Acts 22:22

ESV Up to this word they listened to him. Then they raised their voices and said, “Away with such a fellow from the earth! For he should not be allowed to live.”
NIV The crowd listened to Paul until he said this. Then they raised their voices and shouted, 'Rid the earth of him! He's not fit to live!'
NASB They listened to him up to this statement, and then they raised their voices and said, 'Away with such a man from the earth, for he should not be allowed to live!'
CSB They listened to him up to this point. Then they raised their voices, shouting, "Wipe this man off the face of the earth! He should not be allowed to live! "
NLT The crowd listened until Paul said that word. Then they all began to shout, 'Away with such a fellow! He isn’t fit to live!'
KJV And they gave him audience unto this word, and then lifted up their voices, and said, Away with such a fellow from the earth: for it is not fit that he should live.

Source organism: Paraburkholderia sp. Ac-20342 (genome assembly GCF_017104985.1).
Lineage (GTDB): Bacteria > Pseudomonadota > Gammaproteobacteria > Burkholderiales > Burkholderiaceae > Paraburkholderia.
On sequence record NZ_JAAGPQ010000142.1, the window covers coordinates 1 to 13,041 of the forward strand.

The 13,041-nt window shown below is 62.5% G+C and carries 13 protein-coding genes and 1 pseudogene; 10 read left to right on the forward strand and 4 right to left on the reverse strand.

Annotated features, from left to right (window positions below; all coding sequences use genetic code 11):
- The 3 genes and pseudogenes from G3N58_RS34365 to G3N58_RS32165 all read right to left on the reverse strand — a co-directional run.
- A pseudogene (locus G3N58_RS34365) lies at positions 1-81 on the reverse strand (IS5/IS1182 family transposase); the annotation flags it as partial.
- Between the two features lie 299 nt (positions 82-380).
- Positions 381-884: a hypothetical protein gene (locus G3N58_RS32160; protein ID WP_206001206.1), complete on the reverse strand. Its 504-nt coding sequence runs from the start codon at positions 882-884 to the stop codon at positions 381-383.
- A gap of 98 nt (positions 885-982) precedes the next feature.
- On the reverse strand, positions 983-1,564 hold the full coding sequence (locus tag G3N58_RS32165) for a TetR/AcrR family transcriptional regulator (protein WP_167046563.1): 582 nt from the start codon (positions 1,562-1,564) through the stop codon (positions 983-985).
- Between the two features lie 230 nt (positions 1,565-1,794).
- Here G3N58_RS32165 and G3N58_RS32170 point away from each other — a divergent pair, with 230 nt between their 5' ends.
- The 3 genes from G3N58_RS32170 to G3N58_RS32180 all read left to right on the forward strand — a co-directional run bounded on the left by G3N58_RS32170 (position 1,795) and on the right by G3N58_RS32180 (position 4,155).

What does Acts 22:22 mean?

Paul's defense has failed. After walking around Jerusalem with Trophimus, a Gentile from Ephesus, Paul stands accused of bringing a Gentile into the temple (Acts 21:27–29). He didn't, but he wants to explain why he was with Trophimus in the first place. He talks about how he first came to trust Jesus for salvation. He notes how Jesus told him the Jews would not accept his story, but the Gentiles would (Acts 22:1–21).

With the mention of Paul's mission to the Gentiles, the crowd remembers why they are angry. They cannot accept that a Jew who still follows the Mosaic law would associate with Gentiles, let alone intentionally have fellowship with them. The mob is so angry, in fact, they plot his murder (Acts 23:12–15).

The Roman army tribune only allowed Paul to speak because he didn't understand why the mob was so upset. He still doesn't understand, so he falls back on a Roman tradition: flogging information out of a prisoner. This turns out to be a mistake, since Paul is a Roman citizen and cannot be tortured unless he is convicted in a fair trial. The next day, the tribune takes Paul to the Sanhedrin where Paul first accidentally insults the high priest and then—seemingly intentionally—takes the attention off himself by setting the Pharisees and Sadducees against each other (Acts 23:1–10). When the tribune learns of the murder plot, he sends Paul to the governor (Acts 23:23–24). This is more than a young officer can handle.
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